[an error occurred while processing this directive]
BBC News
watch One-Minute World News
Languages
Last Updated: Tuesday, 20 July, 2004, 15:13 GMT 16:13 UK
Colombian rebels rule out talks
President Alvaro Uribe speaks during a military ceremony in June 2004
President Uribe: Due to set out his goals for the year ahead
Colombia's biggest rebel group has ruled out peace talks as long as President Alvaro Uribe is in power.

But the Revolutionary Armed Forces of Colombia (Farc) said it would be ready to begin the "titanic task" of building peace with a new government.

Mr Uribe, whose term ends in 2006, enjoys popular support for his tough stance against rebel groups.

He is trying to push through a constitutional amendment that would allow him to seek a second term.

Later on Tuesday, the president is due to set out his policies for the year ahead in a speech marking Colombia's independence day.

'Illusion'

In a statement on its website, Farc again rejected the possibility of negotiations with the Uribe government.

"We're ready to undertake, with a new administration, the titanic task of building peace with social justice," it said.

A child cries after her father is killed by Farc rebels on 12 July
A little girl cries for her father - another victim of the bloody conflict

The rebels also said the Colombian government could not defeat them.

"For a long time, President Uribe has tried to sell the illusion of the military defeating the guerrillas," their communique said.

A major offensive known as Plan Patriot, which pursues the guerrillas deep into their jungle strongholds, was destined for inevitable failure, according to Farc.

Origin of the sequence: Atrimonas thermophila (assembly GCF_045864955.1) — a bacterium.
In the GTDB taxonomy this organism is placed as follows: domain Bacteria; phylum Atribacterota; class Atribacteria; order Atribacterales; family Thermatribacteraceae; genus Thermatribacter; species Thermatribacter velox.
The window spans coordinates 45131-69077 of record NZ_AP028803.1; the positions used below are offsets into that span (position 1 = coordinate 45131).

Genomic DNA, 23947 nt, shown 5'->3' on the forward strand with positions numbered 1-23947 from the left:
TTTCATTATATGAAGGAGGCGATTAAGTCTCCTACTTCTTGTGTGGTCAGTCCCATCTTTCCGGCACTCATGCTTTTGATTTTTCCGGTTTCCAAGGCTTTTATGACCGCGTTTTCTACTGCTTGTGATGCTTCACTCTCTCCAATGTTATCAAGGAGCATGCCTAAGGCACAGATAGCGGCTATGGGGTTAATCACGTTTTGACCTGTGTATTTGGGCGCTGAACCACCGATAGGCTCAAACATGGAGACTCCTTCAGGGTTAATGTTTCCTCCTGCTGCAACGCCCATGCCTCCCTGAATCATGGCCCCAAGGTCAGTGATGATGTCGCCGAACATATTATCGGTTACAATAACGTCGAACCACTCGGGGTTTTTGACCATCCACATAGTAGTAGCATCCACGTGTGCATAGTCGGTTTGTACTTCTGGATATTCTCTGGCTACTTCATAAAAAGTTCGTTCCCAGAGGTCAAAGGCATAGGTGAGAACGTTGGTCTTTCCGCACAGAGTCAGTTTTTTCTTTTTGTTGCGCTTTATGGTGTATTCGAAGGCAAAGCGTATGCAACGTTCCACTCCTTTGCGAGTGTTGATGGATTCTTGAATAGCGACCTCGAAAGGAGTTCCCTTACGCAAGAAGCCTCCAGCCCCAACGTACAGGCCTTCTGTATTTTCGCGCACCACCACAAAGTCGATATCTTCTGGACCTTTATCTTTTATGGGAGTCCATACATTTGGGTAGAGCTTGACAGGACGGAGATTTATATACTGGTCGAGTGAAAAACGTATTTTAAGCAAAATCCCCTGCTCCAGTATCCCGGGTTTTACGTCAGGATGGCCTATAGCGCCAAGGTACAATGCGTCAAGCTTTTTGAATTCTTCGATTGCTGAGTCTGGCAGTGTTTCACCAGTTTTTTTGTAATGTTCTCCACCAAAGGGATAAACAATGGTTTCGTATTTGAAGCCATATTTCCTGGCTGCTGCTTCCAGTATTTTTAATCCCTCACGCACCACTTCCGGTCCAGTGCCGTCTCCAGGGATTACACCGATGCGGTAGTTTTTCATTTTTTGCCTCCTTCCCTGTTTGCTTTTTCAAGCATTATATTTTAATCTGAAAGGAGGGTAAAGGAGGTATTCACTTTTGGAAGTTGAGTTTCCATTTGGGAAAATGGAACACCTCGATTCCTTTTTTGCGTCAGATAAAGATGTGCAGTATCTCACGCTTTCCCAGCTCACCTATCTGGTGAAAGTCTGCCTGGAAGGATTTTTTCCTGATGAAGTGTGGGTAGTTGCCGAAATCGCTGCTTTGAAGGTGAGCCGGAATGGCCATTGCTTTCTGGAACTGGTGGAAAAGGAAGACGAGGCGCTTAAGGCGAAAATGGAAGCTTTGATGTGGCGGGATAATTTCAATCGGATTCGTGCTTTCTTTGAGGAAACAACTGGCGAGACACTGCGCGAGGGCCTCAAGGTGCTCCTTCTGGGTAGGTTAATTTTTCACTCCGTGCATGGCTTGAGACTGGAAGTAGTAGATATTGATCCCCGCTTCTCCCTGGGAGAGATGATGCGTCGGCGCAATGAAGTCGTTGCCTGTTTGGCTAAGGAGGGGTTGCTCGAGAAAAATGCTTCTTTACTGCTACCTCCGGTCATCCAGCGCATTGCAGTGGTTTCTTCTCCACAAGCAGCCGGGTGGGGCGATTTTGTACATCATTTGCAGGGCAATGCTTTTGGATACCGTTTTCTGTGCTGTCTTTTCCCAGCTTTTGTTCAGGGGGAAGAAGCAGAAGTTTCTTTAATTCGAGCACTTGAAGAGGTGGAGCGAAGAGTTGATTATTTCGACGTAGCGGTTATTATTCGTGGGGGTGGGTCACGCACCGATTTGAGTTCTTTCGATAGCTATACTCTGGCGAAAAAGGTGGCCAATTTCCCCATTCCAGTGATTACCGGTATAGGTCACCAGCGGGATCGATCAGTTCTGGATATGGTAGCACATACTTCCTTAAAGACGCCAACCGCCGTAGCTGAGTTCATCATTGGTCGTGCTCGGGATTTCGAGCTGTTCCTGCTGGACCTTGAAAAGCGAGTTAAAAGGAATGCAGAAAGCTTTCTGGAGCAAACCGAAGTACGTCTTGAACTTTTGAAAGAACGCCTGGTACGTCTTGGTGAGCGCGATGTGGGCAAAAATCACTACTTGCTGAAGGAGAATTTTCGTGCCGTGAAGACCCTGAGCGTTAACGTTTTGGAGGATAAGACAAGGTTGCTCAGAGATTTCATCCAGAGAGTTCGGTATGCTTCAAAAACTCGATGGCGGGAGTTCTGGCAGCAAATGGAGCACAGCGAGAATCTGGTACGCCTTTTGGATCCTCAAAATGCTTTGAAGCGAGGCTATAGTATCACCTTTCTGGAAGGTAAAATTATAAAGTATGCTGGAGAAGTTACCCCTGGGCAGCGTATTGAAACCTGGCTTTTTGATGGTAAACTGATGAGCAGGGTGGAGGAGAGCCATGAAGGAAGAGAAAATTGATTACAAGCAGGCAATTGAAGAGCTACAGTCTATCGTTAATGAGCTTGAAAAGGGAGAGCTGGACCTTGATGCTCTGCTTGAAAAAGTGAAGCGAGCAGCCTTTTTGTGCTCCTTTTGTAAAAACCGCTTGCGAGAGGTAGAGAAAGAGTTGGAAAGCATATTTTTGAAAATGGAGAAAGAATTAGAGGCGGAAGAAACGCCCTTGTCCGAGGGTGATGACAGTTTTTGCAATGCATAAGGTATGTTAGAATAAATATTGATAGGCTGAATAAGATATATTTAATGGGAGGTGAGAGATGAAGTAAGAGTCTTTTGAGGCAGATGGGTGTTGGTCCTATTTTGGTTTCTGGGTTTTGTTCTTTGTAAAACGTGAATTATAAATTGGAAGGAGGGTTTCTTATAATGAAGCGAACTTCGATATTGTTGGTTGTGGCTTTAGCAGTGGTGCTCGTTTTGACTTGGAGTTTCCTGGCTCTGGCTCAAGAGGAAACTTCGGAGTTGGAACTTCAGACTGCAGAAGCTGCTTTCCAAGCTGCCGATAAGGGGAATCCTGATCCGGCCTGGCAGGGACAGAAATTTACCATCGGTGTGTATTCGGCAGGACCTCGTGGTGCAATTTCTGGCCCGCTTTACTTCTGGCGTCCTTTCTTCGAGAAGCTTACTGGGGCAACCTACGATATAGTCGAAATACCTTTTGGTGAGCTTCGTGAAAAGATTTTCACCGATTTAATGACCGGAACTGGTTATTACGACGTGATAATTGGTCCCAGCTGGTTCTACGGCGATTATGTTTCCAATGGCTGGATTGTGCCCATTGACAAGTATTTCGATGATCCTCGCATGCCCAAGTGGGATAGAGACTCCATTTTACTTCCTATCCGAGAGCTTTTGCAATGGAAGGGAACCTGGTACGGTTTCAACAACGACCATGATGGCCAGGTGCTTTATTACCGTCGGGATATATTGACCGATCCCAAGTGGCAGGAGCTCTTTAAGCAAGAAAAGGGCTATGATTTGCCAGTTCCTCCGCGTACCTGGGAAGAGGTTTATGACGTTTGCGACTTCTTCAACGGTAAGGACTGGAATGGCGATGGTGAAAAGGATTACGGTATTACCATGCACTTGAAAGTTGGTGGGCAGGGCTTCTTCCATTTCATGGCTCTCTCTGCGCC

Colombian military leaders say the rebels, who have about 16,000 fighters, will be forced to negotiate within a couple of years.

The Colombian government recently began talks with another group caught up in the long-running civil war, the right-wing United Self-Defence Forces (AUC) that opposes the rebels.

Last month, the government offered to halt offensive operations against the country's second-largest rebel group, the National Liberation Army (ELN), if it called a ceasefire.




SEE ALSO:
Colombia's ghost towns
08 Jul 04  |  Americas
UN urges disarmament in Colombia
02 Jul 04  |  Americas
Colombia's most powerful rebels
19 Sep 03  |  Americas
Q&A: Colombia's civil conflict
06 May 03  |  Americas
Country profile: Colombia
06 May 04  |  Country profiles


RELATED INTERNET LINKS:
The BBC is not responsible for the content of external internet sites


PRODUCTS AND SERVICES

News Front Page | Africa | Americas | Asia-Pacific | Europe | Middle East | South Asia
UK | Business | Entertainment | Science/Nature | Technology | Health
Have Your Say | In Pictures | Week at a Glance | Country Profiles | In Depth | Programmes
Americas Africa Europe Middle East South Asia Asia Pacific